Morning Bell: Arbitrary Deadlines No Way to Run a Military

Conn Carroll /

Now that headlines across the world proclaim “Al-Qaeda leaders admit: ‘We are in crisis. There is panic and fear.’” the campaign promises of prominent political leaders here in the United States are finally coming under much-needed scrutiny. CNN’s Wolf Blitzer discussed the policy and rhetoric of all three top presidential candidates this Sunday with retired Gen. Colin Powell. On John McCain, Powell provided the necessary context for McCain’s recent comments on the possibility of the U.S. being in Iraq for a hundred years:

Now, you notice, in the very last part of his statement, he said, assuming nobody is getting killed. … He was talking about a more sustained deployment such as we had in Germany, for all those years, or in Japan … So I think you have to listen very carefully to what the senator said. He knows what he’s talking about when he talks about military matters.

On Hillary Clinton’s promise to withdraw troops in 60 days, Powell said:

Well, I have no idea on what basis she is making these statements. Is this based on some military advice she has received from her staff, or — you know, I don’t know what’s magic about 60 days and what’s magic about one or two brigades a month. …What we need to do is to stop throwing numbers out like this, but take a look at the situation on the ground, listen to General Petraeus, listen to the other senior members of the military, work with the Iraqis.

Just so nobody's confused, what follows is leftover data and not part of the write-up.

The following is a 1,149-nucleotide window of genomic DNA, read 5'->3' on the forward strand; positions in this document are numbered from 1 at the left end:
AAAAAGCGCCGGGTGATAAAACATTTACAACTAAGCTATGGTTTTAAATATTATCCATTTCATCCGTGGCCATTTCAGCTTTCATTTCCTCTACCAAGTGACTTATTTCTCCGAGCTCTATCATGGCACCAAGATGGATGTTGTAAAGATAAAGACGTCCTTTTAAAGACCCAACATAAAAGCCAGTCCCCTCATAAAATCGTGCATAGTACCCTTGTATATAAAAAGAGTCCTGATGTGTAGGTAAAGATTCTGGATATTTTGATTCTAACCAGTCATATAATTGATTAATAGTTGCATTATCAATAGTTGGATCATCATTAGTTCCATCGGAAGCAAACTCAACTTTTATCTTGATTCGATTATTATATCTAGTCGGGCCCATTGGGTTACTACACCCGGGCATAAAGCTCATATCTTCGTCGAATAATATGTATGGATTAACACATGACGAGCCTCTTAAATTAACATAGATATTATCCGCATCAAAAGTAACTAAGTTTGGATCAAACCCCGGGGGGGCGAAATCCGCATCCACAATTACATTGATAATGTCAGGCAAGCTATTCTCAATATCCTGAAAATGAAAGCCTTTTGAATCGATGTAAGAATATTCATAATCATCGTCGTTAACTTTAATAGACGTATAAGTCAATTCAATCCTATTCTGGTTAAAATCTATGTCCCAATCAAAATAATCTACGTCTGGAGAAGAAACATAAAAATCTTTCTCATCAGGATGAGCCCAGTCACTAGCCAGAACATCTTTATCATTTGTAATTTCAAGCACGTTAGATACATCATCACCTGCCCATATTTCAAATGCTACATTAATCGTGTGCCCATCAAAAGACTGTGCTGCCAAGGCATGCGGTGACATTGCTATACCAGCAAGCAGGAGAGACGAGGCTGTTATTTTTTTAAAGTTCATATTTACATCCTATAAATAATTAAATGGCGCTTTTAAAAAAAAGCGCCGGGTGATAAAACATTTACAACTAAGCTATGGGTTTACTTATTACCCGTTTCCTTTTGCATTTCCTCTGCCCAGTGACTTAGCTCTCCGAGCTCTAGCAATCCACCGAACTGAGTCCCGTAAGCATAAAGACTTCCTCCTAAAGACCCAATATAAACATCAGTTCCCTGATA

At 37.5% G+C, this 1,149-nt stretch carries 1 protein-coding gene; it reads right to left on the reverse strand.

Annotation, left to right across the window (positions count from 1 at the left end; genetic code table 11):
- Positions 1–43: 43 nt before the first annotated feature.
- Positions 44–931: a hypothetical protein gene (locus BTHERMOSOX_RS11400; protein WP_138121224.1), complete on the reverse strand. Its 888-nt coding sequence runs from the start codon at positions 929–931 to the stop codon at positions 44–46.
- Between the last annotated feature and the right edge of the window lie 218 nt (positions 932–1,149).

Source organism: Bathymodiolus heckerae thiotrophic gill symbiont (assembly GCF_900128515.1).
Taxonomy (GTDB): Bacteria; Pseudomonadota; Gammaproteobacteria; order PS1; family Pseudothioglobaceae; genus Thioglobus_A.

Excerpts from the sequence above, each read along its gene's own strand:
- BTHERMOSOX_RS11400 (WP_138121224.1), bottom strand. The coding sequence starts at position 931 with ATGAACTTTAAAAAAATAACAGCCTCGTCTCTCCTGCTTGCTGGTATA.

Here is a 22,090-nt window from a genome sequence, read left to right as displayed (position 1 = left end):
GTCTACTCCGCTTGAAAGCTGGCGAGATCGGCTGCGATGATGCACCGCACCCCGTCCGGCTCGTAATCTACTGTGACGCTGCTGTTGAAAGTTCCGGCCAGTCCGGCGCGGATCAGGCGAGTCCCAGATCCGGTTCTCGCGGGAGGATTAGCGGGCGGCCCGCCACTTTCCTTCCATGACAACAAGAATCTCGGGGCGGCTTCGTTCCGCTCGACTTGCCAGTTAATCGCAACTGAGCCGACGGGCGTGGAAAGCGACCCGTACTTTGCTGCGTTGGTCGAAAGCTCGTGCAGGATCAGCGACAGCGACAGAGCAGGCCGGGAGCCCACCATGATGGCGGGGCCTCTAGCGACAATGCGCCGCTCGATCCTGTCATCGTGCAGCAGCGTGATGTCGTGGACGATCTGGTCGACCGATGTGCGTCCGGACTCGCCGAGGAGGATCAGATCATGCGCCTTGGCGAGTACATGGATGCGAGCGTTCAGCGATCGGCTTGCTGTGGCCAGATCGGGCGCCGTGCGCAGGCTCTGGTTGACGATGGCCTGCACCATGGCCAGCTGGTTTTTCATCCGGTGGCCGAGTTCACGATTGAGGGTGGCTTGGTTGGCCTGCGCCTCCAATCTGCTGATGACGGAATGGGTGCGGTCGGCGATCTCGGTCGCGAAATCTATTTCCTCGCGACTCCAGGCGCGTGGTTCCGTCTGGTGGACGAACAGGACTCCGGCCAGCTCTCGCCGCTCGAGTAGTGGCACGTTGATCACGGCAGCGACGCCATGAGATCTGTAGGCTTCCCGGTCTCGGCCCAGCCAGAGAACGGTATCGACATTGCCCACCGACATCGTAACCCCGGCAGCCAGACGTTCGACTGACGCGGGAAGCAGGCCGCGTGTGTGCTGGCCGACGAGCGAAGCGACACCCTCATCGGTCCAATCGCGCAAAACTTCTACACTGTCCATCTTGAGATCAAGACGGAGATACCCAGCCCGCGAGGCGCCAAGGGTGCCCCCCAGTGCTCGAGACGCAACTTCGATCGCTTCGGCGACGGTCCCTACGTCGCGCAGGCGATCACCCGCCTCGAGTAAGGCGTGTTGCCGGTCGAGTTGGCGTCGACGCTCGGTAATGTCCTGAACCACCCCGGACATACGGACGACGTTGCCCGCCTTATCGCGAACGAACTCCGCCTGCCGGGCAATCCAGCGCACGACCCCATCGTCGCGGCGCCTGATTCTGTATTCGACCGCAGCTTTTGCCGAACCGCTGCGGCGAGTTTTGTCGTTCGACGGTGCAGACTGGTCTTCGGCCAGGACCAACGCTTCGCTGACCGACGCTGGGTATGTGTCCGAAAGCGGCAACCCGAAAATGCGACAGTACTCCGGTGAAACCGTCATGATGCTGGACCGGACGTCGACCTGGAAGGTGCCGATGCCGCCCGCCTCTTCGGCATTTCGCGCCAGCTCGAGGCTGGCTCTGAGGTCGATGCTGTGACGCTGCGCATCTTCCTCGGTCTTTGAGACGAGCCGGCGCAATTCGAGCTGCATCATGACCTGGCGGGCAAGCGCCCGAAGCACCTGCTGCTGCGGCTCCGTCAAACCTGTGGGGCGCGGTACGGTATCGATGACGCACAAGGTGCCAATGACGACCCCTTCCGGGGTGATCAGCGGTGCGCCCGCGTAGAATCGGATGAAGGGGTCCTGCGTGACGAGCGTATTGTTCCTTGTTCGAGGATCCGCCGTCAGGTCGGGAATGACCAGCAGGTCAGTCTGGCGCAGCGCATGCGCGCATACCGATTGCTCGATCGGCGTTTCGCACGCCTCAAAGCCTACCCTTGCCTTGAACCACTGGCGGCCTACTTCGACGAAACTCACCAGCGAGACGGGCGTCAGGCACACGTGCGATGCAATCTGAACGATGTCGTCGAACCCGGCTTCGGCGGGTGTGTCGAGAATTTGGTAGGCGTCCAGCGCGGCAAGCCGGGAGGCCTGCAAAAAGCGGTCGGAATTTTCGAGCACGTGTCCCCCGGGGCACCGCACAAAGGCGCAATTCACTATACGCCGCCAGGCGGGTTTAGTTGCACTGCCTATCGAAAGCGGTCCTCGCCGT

On Barack Obama’s promise to remove all combat forces from Iraq in 16 months:

I have found in my many years of service, to set arbitrary dates that don’t coincide with the situation on the ground or what actually is happening tends not to be a useful strategy. … Arbitrary deadlines that are snatched out of the air and are based on some lunar calculation is not the way to run a military or a strategic operation of this type. You have got to look at the situation.

There has been much progress in Iraq, but as Powell said, “not yet final progress.” Many opponents of the surge continue to argue that the way to force Iraqis to compromise is to rapidly withdraw U.S. troops. But such a policy is likely to have the reverse effect. A premature reduction in troops would squander hard-won gains in security. The United States must maintain enough troops in Iraq to help the country’s young government to establish the security conditions necessary to forge a durable power-sharing agreement.

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